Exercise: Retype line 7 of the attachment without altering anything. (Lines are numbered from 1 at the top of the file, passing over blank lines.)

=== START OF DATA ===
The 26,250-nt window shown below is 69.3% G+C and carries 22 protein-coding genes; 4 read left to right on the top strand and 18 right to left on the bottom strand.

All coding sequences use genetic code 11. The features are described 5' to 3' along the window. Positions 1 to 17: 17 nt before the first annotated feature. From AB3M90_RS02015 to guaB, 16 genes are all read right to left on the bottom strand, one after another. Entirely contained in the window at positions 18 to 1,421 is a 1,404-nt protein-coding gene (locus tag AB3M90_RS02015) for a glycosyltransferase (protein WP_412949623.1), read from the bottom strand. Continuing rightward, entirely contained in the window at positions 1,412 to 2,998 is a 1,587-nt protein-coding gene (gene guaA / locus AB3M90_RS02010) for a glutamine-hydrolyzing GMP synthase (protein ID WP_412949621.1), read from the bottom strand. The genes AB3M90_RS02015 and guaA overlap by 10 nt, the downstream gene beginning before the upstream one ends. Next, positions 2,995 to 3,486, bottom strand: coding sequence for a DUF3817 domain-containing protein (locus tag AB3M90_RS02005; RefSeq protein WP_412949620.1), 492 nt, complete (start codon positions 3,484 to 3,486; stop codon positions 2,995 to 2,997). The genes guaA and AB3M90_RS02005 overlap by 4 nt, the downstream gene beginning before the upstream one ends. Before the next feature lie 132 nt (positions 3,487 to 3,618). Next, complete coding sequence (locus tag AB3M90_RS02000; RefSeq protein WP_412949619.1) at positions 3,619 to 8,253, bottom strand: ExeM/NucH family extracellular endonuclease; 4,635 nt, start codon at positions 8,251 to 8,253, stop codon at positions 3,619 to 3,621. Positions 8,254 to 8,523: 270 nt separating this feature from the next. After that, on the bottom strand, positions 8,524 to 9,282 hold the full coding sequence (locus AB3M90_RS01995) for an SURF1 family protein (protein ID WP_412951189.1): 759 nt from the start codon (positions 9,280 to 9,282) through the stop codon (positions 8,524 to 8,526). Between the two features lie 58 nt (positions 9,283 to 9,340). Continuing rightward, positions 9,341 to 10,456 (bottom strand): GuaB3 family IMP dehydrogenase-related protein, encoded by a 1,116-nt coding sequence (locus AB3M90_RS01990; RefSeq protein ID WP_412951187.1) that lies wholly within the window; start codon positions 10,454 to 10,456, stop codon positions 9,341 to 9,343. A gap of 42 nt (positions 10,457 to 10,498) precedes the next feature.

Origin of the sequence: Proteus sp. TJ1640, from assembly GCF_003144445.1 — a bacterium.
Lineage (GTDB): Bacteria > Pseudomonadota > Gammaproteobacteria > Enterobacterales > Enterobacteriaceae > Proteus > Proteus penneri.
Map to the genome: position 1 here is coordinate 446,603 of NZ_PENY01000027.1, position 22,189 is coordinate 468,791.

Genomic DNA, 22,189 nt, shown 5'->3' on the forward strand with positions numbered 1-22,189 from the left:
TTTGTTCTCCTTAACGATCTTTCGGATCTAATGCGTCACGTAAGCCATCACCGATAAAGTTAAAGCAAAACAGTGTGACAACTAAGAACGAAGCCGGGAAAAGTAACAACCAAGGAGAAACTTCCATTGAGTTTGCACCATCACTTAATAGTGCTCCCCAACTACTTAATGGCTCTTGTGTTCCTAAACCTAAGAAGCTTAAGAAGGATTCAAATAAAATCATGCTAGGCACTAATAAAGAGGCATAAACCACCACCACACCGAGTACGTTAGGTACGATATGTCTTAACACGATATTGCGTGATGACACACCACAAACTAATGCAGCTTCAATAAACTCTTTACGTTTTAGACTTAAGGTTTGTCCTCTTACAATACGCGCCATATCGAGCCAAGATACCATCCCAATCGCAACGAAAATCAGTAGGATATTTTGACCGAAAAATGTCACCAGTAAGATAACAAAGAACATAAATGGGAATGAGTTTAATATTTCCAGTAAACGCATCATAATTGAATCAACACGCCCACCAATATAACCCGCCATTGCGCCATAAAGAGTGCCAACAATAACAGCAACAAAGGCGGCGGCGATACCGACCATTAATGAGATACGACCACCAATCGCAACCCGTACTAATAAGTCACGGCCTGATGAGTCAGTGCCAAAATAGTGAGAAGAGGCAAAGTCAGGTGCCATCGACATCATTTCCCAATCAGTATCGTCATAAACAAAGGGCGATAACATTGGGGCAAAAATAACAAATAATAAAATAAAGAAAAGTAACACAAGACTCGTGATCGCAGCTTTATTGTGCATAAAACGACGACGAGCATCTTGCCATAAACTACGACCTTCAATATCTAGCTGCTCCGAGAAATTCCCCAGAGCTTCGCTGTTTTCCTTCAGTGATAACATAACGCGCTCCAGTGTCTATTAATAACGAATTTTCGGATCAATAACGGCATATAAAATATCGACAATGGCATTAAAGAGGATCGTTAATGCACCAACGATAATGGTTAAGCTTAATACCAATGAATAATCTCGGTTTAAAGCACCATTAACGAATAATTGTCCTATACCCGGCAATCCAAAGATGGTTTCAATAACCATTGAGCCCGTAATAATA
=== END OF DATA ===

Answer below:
TTTGTTCTCCTTAACGATCTTTCGGATCTAATGCGTCACGTAAGCCATCACCGATAAAGTTAAAGCAAAACAGTGTGACAACTAAGAACGAAGCCGGGAAAAGTAACAACCAAGGAGAAACTTCCATTGAGTTTGCACCATCACTTAATAGTGCTCCCCAACTACTTAATGGCTCTTGTGTTCCTAAACCTAAGAAGCTTAAGAAGGATTCAAATAAAATCATGCTAGGCACTAATAAAGAGGCATAAACCACCACCACACCGAGTACGTTAGGTACGATATGTCTTAACACGATATTGCGTGATGACACACCACAAACTAATGCAGCTTCAATAAACTCTTTACGTTTTAGACTTAAGGTTTGTCCTCTTACAATACGCGCCATATCGAGCCAAGATACCATCCCAATCGCAACGAAAATCAGTAGGATATTTTGACCGAAAAATGTCACCAGTAAGATAACAAAGAACATAAATGGGAATGAGTTTAATATTTCCAGTAAACGCATCATAATTGAATCAACACGCCCACCAATATAACCCGCCATTGCGCCATAAAGAGTGCCAACAATAACAGCAACAAAGGCGGCGGCGATACCGACCATTAATGAGATACGACCACCAATCGCAACCCGTACTAATAAGTCACGGCCTGATGAGTCAGTGCCAAAATAGTGAGAAGAGGCAAAGTCAGGTGCCATCGACATCATTTCCCAATCAGTATCGTCATAAACAAAGGGCGATAACATTGGGGCAAAAATAACAAATAATAAAATAAAGAAAAGTAACACAAGACTCGTGATCGCAGCTTTATTGTGCATAAAACGACGACGAGCATCTTGCCATAAACTACGACCTTCAATATCTAGCTGCTCCGAGAAATTCCCCAGAGCTTCGCTGTTTTCCTTCAGTGATAACATAACGCGCTCCAGTGTCTATTAATAACGAATTTTCGGATCAATAACGGCATATAAAATATCGACAATGGCATTAAAGAGGATCGTTAATGCACCAACGATAATGGTTAAGCTTAATACCAATGAATAATCTCGGTTTAAAGCACCATTAACGAATAATTGTCCTATACCCGGCAATCCAAAGATGGTTTCAATAACCATTGAGCCCGTAATAATA